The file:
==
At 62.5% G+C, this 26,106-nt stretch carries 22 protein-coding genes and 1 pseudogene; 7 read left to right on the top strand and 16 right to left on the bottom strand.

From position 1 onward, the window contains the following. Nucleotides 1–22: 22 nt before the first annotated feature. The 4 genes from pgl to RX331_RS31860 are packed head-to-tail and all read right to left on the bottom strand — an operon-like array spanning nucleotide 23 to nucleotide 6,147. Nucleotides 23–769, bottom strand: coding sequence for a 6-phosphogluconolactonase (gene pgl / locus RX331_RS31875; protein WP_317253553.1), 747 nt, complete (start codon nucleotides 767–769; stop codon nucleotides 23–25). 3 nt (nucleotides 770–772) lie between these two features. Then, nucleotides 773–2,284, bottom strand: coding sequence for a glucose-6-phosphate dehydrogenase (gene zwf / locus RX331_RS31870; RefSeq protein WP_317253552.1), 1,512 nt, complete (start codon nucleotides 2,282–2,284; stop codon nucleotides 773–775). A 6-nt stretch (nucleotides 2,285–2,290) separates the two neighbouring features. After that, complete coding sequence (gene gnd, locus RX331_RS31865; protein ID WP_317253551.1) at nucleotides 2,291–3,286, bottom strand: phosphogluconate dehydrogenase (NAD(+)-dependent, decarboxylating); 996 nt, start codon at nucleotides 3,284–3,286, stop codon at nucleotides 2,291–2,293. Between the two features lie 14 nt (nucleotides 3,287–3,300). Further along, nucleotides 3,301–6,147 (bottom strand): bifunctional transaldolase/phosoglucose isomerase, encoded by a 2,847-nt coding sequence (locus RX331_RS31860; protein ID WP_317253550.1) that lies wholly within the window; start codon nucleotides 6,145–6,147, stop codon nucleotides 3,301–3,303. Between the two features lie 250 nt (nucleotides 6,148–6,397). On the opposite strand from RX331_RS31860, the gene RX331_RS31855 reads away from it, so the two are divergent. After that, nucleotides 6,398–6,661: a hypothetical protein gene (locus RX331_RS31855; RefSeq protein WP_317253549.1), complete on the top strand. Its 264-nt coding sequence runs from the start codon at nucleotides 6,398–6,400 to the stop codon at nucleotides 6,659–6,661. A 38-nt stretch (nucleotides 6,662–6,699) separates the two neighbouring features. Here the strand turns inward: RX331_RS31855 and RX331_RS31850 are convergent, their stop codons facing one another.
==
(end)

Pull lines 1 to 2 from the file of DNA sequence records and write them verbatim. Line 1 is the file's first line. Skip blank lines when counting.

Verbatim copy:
At 62.5% G+C, this 26,106-nt stretch carries 22 protein-coding genes and 1 pseudogene; 7 read left to right on the top strand and 16 right to left on the bottom strand.

From position 1 onward, the window contains the following. Nucleotides 1–22: 22 nt before the first annotated feature. The 4 genes from pgl to RX331_RS31860 are packed head-to-tail and all read right to left on the bottom strand — an operon-like array spanning nucleotide 23 to nucleotide 6,147. Nucleotides 23–769, bottom strand: coding sequence for a 6-phosphogluconolactonase (gene pgl / locus RX331_RS31875; protein WP_317253553.1), 747 nt, complete (start codon nucleotides 767–769; stop codon nucleotides 23–25). 3 nt (nucleotides 770–772) lie between these two features. Then, nucleotides 773–2,284, bottom strand: coding sequence for a glucose-6-phosphate dehydrogenase (gene zwf / locus RX331_RS31870; RefSeq protein WP_317253552.1), 1,512 nt, complete (start codon nucleotides 2,282–2,284; stop codon nucleotides 773–775). A 6-nt stretch (nucleotides 2,285–2,290) separates the two neighbouring features. After that, complete coding sequence (gene gnd, locus RX331_RS31865; protein ID WP_317253551.1) at nucleotides 2,291–3,286, bottom strand: phosphogluconate dehydrogenase (NAD(+)-dependent, decarboxylating); 996 nt, start codon at nucleotides 3,284–3,286, stop codon at nucleotides 2,291–2,293. Between the two features lie 14 nt (nucleotides 3,287–3,300). Further along, nucleotides 3,301–6,147 (bottom strand): bifunctional transaldolase/phosoglucose isomerase, encoded by a 2,847-nt coding sequence (locus RX331_RS31860; protein ID WP_317253550.1) that lies wholly within the window; start codon nucleotides 6,145–6,147, stop codon nucleotides 3,301–3,303. Between the two features lie 250 nt (nucleotides 6,148–6,397). On the opposite strand from RX331_RS31860, the gene RX331_RS31855 reads away from it, so the two are divergent. After that, nucleotides 6,398–6,661: a hypothetical protein gene (locus RX331_RS31855; RefSeq protein WP_317253549.1), complete on the top strand. Its 264-nt coding sequence runs from the start codon at nucleotides 6,398–6,400 to the stop codon at nucleotides 6,659–6,661. A 38-nt stretch (nucleotides 6,662–6,699) separates the two neighbouring features. Here the strand turns inward: RX331_RS31855 and RX331_RS31850 are convergent, their stop codons facing one another.